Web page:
Bat-Eared Fox Facts

Bat-eared foxes, otocyon megalotis, are so named because of their long ears, which measure over 5 inches (13 centimeters) long. Their heads and bodies are 18 to 26 inches (30 to 40 centimeters) long, with their tails adding an additional 9 to 13.5 inches (23 to 34 centimeters) of length. They stand 12 to 16 inches (30 to 40 centimeters) at the shoulder, and weigh anywhere from 4.5 to 12 pounds (2 to 5.4 kilograms). Bat-eared foxes are brownish-gray in color, with a lighter underbelly as well as dark legs, muzzles, ears and eyes. The signature ears of bat-eared foxes not only allow for an incredible sense of hearing, but it also allows them to shed heat and keep cool.

Bat-eared foxes can be found in the grasslands and savannas of eastern and southern Africa. They live in dens which they either dig out themselves, or have been abandoned by other animals. Bat-eared foxes usually live in small, family groups that consist of 1 adult male (called a “dog”), 1 or 2 adult females (called “vixens”) and their offspring (called “kits”). They have 7 low-pitched calls that they use to communicate with other members of the group and do most of their hunting at night. Unlike most dog species, bat-eared foxes don’t mind sharing their territory with other bat-eared foxes, with up to 72 different foxes occupying the same 1 square mile (1.6 square kilometers) area sometimes.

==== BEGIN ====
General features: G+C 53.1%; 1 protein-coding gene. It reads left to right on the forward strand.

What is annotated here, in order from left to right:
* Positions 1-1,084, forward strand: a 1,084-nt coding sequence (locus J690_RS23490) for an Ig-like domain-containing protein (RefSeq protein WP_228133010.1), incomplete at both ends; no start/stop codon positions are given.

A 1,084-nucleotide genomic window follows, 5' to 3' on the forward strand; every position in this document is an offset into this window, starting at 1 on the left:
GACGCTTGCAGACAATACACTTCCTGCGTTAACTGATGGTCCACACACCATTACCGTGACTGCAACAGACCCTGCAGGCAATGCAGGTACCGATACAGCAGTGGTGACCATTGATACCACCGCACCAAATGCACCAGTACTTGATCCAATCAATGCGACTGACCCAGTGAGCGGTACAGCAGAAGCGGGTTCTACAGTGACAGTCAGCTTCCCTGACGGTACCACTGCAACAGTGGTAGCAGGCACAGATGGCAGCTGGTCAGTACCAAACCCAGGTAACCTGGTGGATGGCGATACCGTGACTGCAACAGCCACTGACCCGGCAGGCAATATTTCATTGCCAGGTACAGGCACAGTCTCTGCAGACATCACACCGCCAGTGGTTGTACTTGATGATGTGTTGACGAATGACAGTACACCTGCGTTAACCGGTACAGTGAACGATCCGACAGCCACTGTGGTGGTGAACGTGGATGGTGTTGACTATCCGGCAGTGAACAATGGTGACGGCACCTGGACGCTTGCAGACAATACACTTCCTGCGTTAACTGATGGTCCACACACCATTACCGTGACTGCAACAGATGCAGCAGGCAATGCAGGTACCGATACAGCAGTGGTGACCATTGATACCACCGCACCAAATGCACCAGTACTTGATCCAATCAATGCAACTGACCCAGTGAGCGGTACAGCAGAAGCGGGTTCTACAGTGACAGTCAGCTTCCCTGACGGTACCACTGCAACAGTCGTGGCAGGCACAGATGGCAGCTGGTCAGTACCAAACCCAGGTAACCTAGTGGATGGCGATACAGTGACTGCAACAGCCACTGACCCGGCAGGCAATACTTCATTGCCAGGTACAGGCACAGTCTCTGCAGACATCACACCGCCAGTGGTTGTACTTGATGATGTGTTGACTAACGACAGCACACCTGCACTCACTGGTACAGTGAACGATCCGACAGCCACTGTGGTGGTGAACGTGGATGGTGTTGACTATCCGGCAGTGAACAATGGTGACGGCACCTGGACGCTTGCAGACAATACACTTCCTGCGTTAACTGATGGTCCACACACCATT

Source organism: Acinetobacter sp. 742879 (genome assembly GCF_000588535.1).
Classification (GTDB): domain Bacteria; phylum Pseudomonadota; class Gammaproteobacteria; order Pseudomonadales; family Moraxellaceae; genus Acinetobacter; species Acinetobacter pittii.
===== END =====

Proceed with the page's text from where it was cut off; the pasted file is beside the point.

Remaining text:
The diet of bat-eared foxes consists mainly of insects and arachnids such as termites, grasshoppers, spiders, scorpions and dung beetles. They will however, also eat birds, rodents, reptiles, fruit and eggs should the opportunity present itself. They use their sensitive ears to hear their diminutive prey moving around, and then jump and catch them when the time is right. Predators that bat-eared foxes must be on the lookout for include eagles, jackals, and hyenas. When threatened, they will run away from their predator using their incredible agility until they have lost them.

Breeding season for bat-eared foxes usually takes place from September to November, although it can take place all year long for those in east Africa. Females will give birth to a litter of 2 to 6 kits after a gestation period of 60 to 75 days. Mothers will nurse their young for about 15 weeks, although both bat-eared fox parents will help raise their young. The kits are fully grown by the time they are 6 months old, but they will often remain with their parents for a while longer. It is unknown how long bat-eared foxes live in the wild, but in zoos they have been known to be as old as 13.

Bat-eared foxes are not an endangered species, with healthy populations in both their ranges. They are hunted by the local people sometimes, but it is not enough to threaten their numbers. Hopefully, bat-eared foxes can remain safe and avoid ever having to face the threat of extinction. After all, such a unique species of fox deserves to live and prosper far into the future.

Works Cited

“Bat-Eared Fox” 3 April 2011

“Mammal: Bat-Eared Fox” 3 April 2011

“Bat-Eared Fox” 3 April 2011